After years of losses, health advocates who want big taxes on sugar-laden sodas are suddenly starting to win over voters. And now they’re bringing their fight to the Portland area.

The big soda makers are not an easy target. They are some of the most ubiquitous and ambitious ad makers on TV.

Coca-Cola’s ad urging the the “world to sing in perfect harmony” is one of the most famous commercials ever. Even Pepsi’s failed attempt to tie its product to the social justice movement generated huge headlines this month when the company apologized and pulled the ad.

For years, beverage companies’ dogged image-making and deep pockets helped protect them as critics took aim at sugary beverages blamed for chronic ailments like heart disease and diabetes.

Carter Headrick, who works on obesity initiatives for the American Heart Association, describes a long list of failures when health groups first tried to sell voters and politicians on higher taxes aimed at prodding people to cut back on soda.

“The industry was able to overwhelm the messaging and it was really hard to break through with health messages and talk about the rationale for raising the tax,” Headrick said.

But now that’s changing. 

In 2014, Berkeley, California, voters passed a soda tax, followed by Oakland, San Francisco, Philadelphia, and Boulder, Colorado, last year.

So what’s happened?

In part, advocates smartly targeted urban electorates increasingly open to new research about the dangers of heavy sugar use.

Just as importantly, they also now have their own deep pockets — thanks largely to billionaire Michael Bloomberg. As New York City mayor, Bloomberg famously tried in 2012 to limit soda drink sizes, calling it the “single biggest step I think any city has ever taken to curb obesity.”

Critics accused Bloomberg of creating a nanny state and the courts struck down his plan. Now out of office, he’s using his fortune to pursue a long list of health initiatives, including special taxes on soda.

“There’s more and more a level playing field for these kinds of campaigns,” said Jim O’Hara, director of health promotion for the Center for Science in the Public Interest. That group is a long-time critic of the food and beverage industry.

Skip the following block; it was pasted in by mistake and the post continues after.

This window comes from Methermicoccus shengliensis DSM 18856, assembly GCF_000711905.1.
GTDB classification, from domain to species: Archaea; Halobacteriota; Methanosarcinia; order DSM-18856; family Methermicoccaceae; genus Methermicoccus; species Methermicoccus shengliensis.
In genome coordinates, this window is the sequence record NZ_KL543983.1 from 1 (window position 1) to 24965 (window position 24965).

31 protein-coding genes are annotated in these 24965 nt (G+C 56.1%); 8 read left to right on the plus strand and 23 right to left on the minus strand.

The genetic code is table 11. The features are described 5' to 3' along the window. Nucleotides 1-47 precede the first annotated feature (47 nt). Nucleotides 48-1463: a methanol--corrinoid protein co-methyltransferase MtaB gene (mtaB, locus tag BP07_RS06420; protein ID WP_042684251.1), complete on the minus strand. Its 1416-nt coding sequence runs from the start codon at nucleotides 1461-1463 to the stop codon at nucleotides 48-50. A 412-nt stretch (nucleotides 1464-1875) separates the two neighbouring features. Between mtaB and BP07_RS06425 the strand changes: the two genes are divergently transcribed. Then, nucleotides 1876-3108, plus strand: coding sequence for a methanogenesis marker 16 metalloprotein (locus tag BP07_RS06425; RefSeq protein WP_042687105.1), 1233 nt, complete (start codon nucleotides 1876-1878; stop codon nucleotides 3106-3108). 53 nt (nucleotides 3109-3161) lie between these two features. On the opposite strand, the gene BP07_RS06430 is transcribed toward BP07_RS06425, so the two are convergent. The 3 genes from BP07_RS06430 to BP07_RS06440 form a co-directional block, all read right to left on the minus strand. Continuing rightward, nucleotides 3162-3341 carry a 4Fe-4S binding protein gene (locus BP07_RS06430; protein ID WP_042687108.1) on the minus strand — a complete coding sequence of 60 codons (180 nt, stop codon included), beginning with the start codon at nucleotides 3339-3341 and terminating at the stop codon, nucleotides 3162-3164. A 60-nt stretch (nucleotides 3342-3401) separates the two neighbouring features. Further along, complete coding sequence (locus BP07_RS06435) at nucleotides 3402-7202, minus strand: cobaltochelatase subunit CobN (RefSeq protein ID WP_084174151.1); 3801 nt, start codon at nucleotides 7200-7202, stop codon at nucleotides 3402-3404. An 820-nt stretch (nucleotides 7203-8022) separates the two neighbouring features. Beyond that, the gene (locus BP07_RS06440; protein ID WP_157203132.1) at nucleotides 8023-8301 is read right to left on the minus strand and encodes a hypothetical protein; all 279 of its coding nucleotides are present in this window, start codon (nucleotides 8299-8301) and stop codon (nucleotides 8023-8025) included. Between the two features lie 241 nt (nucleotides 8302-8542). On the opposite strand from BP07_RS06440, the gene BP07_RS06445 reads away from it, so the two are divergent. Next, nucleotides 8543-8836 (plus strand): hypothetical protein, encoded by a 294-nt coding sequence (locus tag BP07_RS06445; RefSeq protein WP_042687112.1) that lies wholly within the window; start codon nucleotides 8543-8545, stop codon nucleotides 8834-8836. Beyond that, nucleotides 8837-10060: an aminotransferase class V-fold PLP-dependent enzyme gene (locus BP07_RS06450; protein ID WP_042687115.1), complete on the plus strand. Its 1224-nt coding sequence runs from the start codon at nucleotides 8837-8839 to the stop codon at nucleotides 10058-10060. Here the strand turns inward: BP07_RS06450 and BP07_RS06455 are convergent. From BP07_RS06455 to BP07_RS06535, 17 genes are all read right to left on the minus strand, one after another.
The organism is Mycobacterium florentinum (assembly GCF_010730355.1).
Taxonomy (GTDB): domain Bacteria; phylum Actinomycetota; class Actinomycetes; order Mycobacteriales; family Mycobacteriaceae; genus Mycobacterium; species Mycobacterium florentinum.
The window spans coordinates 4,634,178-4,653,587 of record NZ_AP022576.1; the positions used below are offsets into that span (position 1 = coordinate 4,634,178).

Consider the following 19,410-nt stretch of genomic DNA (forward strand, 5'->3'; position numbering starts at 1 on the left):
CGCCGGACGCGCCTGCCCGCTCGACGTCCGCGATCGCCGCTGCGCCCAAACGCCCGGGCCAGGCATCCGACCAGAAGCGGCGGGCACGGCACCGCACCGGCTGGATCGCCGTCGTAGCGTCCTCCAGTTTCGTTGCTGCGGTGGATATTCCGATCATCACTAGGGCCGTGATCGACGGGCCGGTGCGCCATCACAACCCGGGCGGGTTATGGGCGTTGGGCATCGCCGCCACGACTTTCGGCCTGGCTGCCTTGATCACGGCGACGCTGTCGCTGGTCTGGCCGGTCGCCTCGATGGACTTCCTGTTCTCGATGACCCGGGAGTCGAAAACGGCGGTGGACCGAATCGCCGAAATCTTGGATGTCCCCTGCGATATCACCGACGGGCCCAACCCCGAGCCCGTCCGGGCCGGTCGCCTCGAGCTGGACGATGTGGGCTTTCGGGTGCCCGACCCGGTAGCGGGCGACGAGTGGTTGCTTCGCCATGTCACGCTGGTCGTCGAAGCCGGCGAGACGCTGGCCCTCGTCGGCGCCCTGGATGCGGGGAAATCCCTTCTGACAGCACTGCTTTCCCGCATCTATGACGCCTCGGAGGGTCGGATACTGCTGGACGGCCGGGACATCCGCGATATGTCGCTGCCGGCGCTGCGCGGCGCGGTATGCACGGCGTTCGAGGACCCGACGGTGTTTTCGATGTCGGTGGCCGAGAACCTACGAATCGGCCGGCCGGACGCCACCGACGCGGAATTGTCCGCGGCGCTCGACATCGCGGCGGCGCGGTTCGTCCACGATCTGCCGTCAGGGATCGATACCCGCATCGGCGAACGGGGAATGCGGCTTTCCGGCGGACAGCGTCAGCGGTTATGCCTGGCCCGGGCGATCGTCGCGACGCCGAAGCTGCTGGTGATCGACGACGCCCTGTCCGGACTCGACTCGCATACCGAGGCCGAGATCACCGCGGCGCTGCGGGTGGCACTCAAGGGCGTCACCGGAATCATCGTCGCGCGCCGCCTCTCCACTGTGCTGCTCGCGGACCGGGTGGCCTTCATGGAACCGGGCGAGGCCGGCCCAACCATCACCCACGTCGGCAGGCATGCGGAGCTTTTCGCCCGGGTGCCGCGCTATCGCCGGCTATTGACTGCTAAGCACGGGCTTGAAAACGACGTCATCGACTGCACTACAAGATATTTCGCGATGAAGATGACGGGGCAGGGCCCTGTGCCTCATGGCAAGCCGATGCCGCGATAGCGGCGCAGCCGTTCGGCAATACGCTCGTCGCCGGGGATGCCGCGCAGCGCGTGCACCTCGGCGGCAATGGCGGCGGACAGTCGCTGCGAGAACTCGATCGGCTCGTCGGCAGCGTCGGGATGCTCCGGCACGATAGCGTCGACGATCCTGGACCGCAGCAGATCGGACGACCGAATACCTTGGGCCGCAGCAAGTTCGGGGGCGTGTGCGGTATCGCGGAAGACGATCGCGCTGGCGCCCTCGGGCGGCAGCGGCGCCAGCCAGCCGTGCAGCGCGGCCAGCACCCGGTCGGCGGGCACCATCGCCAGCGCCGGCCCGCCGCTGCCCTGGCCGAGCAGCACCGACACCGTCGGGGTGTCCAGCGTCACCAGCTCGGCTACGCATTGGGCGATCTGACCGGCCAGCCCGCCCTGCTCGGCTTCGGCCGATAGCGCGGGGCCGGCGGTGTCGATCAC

In this March 16, 2017 photo, Albert Delarosa stocks shelves with Coca-Cola products at the IGA supermarket in the Port Richmond neighborhood of Philadelphia. Some in Multnomah County back a soda tax here, while Philadelphia watches how its own tax plays out.

In this March 16, 2017 photo, Albert Delarosa stocks shelves with Coca-Cola products at the IGA supermarket in the Port Richmond neighborhood of Philadelphia. Some in Multnomah County back a soda tax here, while Philadelphia watches how its own tax plays out.

Matt Rourke/AP

In recent years, Bloomberg has spent more than $18 million on initiatives around the country to help pay for TV ads that portray the fizzy beverages in a sinister light.

“The first thing I tell my patients is to stop drinking soda,” said one person who looks like a health care provider in an ad for the Oakland initiative. Another person in the ad says, “Big soda is telling big lies.”

Last week, advocates announced they will begin collecting signatures to put a tax on the Multnomah County ballot in November. Christina Bodamer, Oregon government director for the Heart Association, described Multnomah County as a “progressive health-forward” area that is “a prime candidate for something like this.”

The initiative calls for a 1.5-cent tax per ounce on sugary drinks. That’s 18 cents on a typical 12-ounce can. Or about a buck on those 2-liter bottles. The measure would cover beverages with more than 6 grams of added sugar (the equivalent of about 1.5 teaspoons of sugar). That includes many things that people might not think about such as many brands of energy drinks, like Red Bull or Monster.

Diet sodas, fruit juices and products listing milk as the first ingredient are among those exempted. The measure would raise an estimated $28 million a year, mostly to help low-income children.

Supporters say it makes sense to home in on sugary beverages, which the U.S. Department of Agriculture says accounts for 39 percent of the added sugar in the American diet.

“We know that Americans right now on average are consuming 22 teaspoons of sugar each day,” said Headrick, “which is triple the recommended limit for women and double the recommended limit for men and the number one source for that added sugar is coming from sugary drinks.”  

The American Beverage Association criticizes efforts to target sodas.

“When you look at other markets that have passed similar taxes, they haven’t shown a decrease in terms of people becoming thinner,” said Jack Evans, a Seattle-area consultant helping the association assemble a business coalition against the Multnomah County measure. “What they have shown is people becoming poorer as a result of these taxes,” Evans said.

Evans argued that these taxes disproportionately hit lower-income consumers and small retailers that depend more heavily on soda sales. 

Seattle Mayor Ed Murray has also proposed a soda tax, and the issue could wind up on November ballot.  

Right now, the fight is in Santa Fe, which will vote on the issue May 2. The biggest donor on the “no” side: the American Beverage Association; for supporters: Michael Bloomberg.